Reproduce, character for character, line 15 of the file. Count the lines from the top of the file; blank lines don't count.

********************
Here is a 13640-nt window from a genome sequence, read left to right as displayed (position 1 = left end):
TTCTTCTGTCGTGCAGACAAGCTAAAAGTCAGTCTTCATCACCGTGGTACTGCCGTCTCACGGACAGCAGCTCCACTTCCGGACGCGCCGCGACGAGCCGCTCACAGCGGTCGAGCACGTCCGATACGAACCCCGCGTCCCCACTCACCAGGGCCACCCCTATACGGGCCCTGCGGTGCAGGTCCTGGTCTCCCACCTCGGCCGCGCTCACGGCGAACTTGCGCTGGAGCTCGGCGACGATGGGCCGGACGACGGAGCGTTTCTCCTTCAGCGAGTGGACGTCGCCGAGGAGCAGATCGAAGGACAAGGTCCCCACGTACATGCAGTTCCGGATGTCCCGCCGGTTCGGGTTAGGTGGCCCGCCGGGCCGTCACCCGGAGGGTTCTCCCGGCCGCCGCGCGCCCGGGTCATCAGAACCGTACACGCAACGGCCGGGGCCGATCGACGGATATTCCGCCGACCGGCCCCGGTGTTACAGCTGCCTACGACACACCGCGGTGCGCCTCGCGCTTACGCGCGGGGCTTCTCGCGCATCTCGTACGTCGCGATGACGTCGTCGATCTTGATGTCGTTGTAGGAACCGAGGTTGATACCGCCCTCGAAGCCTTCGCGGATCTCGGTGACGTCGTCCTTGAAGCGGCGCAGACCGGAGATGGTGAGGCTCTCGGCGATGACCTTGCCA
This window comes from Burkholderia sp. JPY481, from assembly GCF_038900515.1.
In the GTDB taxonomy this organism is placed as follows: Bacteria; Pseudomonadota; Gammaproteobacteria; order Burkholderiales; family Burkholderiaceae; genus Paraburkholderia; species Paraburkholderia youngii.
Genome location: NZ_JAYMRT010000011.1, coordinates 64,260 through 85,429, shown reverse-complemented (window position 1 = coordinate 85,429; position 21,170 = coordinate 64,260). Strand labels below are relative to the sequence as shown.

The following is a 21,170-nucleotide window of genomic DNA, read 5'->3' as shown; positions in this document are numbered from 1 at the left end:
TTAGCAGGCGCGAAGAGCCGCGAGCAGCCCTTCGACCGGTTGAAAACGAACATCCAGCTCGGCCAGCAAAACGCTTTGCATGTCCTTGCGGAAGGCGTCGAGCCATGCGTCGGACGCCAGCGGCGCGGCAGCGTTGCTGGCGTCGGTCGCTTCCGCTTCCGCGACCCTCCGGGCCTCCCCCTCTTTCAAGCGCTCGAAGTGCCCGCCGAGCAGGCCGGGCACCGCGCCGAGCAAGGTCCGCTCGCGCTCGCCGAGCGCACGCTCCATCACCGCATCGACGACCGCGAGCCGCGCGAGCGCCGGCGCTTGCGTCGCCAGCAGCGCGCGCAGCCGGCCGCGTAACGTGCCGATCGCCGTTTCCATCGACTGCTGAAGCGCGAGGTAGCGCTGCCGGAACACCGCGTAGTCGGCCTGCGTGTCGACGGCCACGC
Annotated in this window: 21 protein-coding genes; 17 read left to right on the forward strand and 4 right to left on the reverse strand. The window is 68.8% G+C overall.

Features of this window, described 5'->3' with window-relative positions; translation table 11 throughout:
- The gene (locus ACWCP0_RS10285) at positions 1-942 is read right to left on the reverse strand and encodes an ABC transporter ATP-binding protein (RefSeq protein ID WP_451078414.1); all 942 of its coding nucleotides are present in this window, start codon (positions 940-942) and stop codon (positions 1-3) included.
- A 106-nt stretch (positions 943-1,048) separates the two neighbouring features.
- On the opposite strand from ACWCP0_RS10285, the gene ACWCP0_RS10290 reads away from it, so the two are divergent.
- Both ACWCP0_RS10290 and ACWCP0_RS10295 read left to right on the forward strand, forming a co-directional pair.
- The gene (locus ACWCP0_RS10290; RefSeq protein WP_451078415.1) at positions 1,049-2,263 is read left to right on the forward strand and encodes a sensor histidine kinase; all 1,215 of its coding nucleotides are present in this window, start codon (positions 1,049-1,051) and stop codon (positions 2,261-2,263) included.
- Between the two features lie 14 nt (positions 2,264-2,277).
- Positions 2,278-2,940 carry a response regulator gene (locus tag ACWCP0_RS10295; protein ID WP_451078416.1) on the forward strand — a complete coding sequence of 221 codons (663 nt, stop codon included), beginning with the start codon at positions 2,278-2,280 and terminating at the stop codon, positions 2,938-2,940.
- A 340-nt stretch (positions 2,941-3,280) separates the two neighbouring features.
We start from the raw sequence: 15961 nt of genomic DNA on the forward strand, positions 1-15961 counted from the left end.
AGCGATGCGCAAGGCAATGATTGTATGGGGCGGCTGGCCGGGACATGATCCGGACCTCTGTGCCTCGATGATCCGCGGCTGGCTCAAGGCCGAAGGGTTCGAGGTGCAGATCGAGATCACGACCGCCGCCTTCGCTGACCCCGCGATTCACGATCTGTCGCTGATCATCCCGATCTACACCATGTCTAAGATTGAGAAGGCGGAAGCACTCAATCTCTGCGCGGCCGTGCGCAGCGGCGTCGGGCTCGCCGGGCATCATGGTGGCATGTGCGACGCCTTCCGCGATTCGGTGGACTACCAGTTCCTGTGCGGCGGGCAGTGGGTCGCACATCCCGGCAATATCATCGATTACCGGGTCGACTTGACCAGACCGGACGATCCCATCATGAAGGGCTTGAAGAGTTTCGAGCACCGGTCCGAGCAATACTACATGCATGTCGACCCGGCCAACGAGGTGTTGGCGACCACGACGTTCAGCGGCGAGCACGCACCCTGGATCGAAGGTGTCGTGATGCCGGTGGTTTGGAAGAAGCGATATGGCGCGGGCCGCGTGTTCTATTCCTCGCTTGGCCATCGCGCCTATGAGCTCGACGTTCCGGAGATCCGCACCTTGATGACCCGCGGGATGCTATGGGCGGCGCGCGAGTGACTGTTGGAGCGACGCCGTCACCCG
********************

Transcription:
- Between the two features lie 14 nt (positions 2,264-2,277).